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RACINE — The jury sitting a homicide trial in Racine County Circuit Court heard from the investigators on Wednesday while law enforcement worked to keep order among the spectators.

Sincere Granados, 16, is charged with first-degree intentional homicide in the Sept. 3, 2021, shooting death of Jayden Cronin, 17, a senior at Racine Unified’s Turning Point Academy.

Granados was just 14 years old at the time of his arrest.

There is no known motive for the homicide. Investigators theorize the shooting was gang-related and allege that Cronin was a member of a Southside gang, the Dirty P’s, walking through a Northside neighborhood that is considered the territory of the NFL (Northside For Life).


Family and friends of both the defendant and the victim were in the gallery for the proceedings.

Emotions began to run high with the state’s first witness, Angelo Sackman, formerly with the Racine Police Department, who was the first officer on scene the night Cronin was killed.

Footage from Sackman’s body-worn camera was shown to the jury, who saw the officer approaching Cronin lying on the ground.

People in the gallery began to exchange harsh words, and the proceedings were paused while court deputies restored order.

Later, when proceedings paused for lunch, people from the gallery made their way outside where another altercation occurred as people began screaming at each other. The disturbance expanded to the area around the courthouse.

The Racine County Sheriff’s Office responded en force to disperse the groups. They were assisted by the Racine Police Department, who briefly closed Wisconsin Avenue in front of the courthouse.

After lunch, Judge Timothy Boyle told those in the gallery he watched the altercation in front of the Law Enforcement Building from his office and found it “abhorrent … completely abhorrent.”

He said anyone responsible for any further disruptions would be excluded from the courtroom during the rest of the proceedings.

Boyle told those in the gallery to behave as if they were in church.

“I need your cooperation for the benefit and integrity of this trial,” he said.

Security remained tight inside and outside of the Law Enforcement Building throughout the afternoon, but those in the gallery were subdued.

Defendant declines to settle the case

Antoinette Rich, assistant DA, started the day by informing the court the Racine County DA’s Office had offered Granados a deal to settle the case.

The offer was a reduction in charges from first-degree intentional homicide to reckless homicide in exchange for a guilty plea. If Granados had accepted the offer, all other charges would have been dismissed.

16-year-old Granados declines plea deal in Racine homicide trial
16-year-old Sincere Granados is on trial for the shooting death of 17-year-old Jayden Cronin. Granados was just 14 at the time of the shooting. – Credit: Dee Hölzel

Reckless homicide carries a potential 60-year sentence, with 40 years served in prison followed by 20 years of supervised release.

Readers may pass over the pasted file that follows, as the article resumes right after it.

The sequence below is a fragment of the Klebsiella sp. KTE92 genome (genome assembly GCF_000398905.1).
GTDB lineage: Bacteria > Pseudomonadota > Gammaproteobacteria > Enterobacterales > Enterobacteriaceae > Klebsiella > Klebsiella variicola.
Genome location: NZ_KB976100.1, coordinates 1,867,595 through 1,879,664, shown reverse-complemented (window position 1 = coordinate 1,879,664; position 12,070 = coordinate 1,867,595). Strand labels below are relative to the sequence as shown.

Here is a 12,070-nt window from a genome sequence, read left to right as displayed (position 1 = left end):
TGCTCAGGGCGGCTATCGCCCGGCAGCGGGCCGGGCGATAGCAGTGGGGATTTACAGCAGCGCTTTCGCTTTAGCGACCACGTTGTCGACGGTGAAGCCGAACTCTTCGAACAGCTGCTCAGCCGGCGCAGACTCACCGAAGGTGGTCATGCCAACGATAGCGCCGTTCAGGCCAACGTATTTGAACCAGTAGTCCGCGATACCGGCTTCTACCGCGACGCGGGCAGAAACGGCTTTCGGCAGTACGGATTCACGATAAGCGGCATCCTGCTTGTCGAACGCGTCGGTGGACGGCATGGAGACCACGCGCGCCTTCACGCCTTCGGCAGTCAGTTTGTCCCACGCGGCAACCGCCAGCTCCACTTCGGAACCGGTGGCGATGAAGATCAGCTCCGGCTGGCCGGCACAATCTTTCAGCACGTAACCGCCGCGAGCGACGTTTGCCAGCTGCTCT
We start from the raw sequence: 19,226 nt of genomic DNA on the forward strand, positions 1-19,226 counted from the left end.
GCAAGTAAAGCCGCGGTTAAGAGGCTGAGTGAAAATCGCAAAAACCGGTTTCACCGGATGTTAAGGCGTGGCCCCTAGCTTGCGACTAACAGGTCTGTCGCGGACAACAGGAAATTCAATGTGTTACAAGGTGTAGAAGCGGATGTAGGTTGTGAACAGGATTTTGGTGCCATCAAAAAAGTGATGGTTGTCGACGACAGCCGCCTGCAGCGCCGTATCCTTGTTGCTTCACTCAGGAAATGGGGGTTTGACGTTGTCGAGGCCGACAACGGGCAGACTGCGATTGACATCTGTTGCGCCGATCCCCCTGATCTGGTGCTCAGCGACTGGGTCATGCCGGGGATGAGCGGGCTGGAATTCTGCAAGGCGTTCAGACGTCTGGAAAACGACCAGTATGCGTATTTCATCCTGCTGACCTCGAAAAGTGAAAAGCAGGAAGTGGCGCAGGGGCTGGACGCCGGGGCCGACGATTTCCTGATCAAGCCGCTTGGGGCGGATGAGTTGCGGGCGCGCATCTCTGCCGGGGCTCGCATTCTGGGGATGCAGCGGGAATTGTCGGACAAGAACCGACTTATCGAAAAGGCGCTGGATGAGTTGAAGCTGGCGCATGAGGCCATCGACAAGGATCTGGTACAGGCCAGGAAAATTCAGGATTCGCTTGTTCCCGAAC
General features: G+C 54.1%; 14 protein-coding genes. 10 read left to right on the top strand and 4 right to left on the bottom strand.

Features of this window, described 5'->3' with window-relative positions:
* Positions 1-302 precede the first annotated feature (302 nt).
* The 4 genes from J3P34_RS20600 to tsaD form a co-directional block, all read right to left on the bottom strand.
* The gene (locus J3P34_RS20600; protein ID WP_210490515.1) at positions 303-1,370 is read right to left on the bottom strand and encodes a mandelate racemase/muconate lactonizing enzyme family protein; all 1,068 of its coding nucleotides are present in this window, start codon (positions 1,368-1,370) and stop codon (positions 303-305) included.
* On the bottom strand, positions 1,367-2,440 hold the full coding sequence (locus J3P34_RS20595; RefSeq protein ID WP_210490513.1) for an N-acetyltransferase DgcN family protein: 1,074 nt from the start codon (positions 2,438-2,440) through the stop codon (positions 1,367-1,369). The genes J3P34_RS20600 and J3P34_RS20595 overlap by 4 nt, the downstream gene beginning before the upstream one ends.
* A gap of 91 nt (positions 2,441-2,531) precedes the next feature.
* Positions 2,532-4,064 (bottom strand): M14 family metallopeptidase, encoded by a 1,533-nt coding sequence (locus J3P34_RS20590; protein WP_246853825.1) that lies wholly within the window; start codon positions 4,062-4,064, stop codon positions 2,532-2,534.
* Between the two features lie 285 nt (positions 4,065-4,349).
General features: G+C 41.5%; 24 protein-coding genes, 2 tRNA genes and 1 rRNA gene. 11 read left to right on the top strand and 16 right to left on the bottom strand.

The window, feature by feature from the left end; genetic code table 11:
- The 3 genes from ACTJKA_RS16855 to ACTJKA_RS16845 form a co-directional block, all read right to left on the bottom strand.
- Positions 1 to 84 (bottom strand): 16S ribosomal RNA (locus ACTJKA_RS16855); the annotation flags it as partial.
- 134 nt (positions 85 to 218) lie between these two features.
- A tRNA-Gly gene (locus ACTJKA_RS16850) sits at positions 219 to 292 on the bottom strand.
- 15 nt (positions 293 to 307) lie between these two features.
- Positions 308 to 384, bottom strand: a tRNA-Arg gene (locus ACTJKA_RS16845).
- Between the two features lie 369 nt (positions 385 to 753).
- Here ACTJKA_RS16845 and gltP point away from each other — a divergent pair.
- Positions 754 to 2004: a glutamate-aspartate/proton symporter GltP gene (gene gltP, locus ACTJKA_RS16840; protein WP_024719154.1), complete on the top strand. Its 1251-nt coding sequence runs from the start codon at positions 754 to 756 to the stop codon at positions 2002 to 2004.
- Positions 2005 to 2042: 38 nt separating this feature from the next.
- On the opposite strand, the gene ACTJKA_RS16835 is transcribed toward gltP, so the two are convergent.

Noah Wishau, who represents Granados, said he and the defendant spoke at length about the offer.

Granados told the court, “I’m going to decline it.”

States case in chief

The prosecution’s case relies heavily on video and eyewitness testimony. The gun used in the shooting has never been found.

The jury spent much of Wednesday viewing crime-scene photos and watching the videos collected by investigators, which included videos from two businesses and one video from a home.

The videos from multiple perspectives showed the moment Cronin and an unidentified second person approach the intersection of N. Memorial Drive and Woodrow Avenue where a white Cadillac was parked.

Most of the videos are not in color and do not have sound, but the jury could see the reactions of Cronin and the second man as they backed away from the intersection.

Police theorize that was the moment the shooting started.

Cronin suddenly disappeared from view, which was the moment he fell to the ground with a shot to the back of the head, as the second person fled.

Meanwhile, chaos ensued as the passengers from the Cadillac jumped out and run away. The defendant, Granados, was the last person out of the car.

The driver, Christopher Pegues, came back, jumped into the car, and drove away – with the doors still open.

Pegues is a witness for the state. The day after the shooting, he went to the Racine Police Department, made a statement, and told investigators where they could find the Cadillac.

When investigators recovered the Caddy at an address on LaSalle Street, it had six gunshot holes in the windshield.

However, the defense replayed one of the neighborhood videos that had sound, which reflected eight shots fired – not six – which suggests the possibility there was more than one shooter.

The prosecutor suggested the possibility two of the shots went through the holes in the windshield made by previous bullets – leaving six holes instead of eight.

The trial is continuing today with civilian witnesses.

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